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February 04, 2009


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It is striking, now you've brought it up, how transcendent Whitman's language is at the end, how apophatic; transcendent in a negative way, for it rises not above but falls into deeper appreciation for what is, such that the mystery is so apprehended that one may SEEM indifferent but truly satiated by that which is unknown and unknowable -- the answer to the question, "Why is there something and not nothing?"

Hi Ron George! Fancy meeting you here. I agree. Though the physicists now have an answer for the part at the end: something is easier than nothing. thanks for commenting!

someone in a review of one of my books teased me about my exclamation points. so now I can't help but censor them but in a comment box i think i'll permit myself to go crazy!


Thank you for sharing this, Jennifer. So here is my growing concern with the poem- the last line. COMPLETELY satisfy me. What?! After all of that preamble! Am I missing something? Is this the ultimate suspension of disbelief? Oh yes, that must be it... that 'faith' thing that I have such a hard time with.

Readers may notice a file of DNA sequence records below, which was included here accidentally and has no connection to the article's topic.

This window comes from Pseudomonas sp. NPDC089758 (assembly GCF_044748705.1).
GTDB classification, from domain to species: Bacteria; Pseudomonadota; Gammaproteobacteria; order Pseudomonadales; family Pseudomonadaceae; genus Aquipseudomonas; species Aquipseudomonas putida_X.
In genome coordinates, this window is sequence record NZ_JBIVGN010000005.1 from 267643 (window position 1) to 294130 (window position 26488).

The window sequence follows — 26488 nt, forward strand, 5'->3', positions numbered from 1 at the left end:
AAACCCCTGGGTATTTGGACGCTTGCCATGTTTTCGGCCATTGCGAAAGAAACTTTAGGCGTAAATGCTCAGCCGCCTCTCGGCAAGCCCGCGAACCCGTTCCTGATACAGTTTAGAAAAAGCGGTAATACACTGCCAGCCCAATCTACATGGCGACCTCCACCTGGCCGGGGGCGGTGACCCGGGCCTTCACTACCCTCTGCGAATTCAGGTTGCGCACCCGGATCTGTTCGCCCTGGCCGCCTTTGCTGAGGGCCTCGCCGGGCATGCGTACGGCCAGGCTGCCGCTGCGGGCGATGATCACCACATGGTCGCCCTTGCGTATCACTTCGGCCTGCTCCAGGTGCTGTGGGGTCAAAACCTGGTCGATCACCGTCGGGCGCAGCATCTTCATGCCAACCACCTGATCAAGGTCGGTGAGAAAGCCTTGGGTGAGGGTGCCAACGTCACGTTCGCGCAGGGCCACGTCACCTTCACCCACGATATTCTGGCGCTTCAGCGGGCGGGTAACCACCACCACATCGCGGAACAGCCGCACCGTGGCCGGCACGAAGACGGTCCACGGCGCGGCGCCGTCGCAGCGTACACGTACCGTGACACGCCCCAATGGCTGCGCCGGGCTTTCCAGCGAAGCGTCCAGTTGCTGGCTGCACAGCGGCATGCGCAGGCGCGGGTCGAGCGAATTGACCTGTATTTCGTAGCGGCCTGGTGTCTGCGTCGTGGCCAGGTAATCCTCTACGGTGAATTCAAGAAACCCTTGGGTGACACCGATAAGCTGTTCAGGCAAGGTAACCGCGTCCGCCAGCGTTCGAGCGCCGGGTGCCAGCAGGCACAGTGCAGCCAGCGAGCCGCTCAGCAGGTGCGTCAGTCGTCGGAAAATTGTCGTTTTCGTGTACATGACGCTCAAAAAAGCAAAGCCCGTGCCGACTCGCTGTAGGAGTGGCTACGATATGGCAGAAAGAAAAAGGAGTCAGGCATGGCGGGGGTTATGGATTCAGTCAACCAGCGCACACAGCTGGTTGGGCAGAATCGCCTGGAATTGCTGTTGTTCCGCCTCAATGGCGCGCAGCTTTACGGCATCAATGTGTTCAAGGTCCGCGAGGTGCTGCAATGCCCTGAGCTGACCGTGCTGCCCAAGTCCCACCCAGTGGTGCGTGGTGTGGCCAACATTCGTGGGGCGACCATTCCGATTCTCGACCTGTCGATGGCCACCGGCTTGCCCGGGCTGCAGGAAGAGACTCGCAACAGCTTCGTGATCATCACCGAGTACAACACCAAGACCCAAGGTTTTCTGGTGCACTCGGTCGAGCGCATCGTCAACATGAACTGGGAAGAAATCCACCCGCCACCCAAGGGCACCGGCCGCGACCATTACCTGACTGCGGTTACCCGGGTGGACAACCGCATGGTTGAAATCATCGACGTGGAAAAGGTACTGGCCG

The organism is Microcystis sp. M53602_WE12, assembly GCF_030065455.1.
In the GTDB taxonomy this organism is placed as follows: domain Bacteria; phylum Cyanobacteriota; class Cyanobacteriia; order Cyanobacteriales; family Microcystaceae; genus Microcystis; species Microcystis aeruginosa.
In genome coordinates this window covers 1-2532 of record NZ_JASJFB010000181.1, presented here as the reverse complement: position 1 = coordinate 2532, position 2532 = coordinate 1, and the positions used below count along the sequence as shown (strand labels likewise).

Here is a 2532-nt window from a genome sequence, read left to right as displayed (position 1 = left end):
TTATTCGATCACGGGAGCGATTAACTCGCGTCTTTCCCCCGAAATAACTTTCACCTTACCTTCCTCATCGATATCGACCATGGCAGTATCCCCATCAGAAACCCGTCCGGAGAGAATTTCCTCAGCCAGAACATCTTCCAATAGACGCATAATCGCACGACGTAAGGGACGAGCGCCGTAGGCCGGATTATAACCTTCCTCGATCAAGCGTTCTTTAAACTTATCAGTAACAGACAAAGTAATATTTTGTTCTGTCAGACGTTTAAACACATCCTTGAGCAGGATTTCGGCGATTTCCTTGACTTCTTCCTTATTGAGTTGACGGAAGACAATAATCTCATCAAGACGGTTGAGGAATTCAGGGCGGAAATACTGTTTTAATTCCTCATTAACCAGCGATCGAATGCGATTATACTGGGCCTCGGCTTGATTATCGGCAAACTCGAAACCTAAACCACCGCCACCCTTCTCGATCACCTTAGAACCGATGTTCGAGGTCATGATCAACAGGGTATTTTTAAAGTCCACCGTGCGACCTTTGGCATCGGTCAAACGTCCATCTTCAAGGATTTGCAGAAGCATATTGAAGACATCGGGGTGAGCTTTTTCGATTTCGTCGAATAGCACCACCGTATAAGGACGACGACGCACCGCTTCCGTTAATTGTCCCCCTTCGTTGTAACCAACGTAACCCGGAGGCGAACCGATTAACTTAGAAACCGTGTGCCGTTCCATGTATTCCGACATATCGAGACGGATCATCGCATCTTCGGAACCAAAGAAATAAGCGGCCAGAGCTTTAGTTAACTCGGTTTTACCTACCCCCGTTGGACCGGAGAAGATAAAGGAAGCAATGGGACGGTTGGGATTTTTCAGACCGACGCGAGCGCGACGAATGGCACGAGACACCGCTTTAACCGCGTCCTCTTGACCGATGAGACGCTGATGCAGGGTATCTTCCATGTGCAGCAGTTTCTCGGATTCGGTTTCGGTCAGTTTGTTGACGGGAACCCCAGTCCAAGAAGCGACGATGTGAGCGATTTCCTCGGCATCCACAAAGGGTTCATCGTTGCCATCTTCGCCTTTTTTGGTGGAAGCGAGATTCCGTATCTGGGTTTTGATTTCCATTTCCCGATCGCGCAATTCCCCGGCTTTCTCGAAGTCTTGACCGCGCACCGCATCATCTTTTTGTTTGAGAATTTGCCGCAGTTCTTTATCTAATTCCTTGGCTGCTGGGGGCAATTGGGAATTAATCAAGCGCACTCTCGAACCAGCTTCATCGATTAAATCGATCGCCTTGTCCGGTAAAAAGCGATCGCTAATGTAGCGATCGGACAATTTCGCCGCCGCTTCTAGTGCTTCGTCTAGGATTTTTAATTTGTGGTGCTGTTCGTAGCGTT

BTW, if you have not already, you should write an ode to the exclamation point. Wouldn't that be fun?

Writer's Almanac has moved on to the next day's poem (2/5), so the link you posted leads to a differnt poem now. The Whitman poem can still be found here:

For me, the second half of the poem serves to reinforce the first half. The mere act of holding hands has the power to totally change his attitude toward the world, thereby calling into question the constancy of the world.

I also can't picture him in that contented state forever. The hands touch, the oxytocin kicks in giving rise to an hour of blissful connectedness ... until, excuse me, I gotta take a leak. Hey, I'm kind of hungry, maybe we should think about what to have for lunch.

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I left it
on when I
left the house
for the pleasure
of coming back
ten hours later
to the greatness
of Teddy Wilson
"After You've Gone"
on the piano
in the corner
of the bedroom
as I enter
in the dark

from New and Selected Poems by David Lehman

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This Way Out

by T.P.Winch

Ringfinger was nervous
Pinky terrified
when they learned
that Hand might succumb
to the rule of Thumb.



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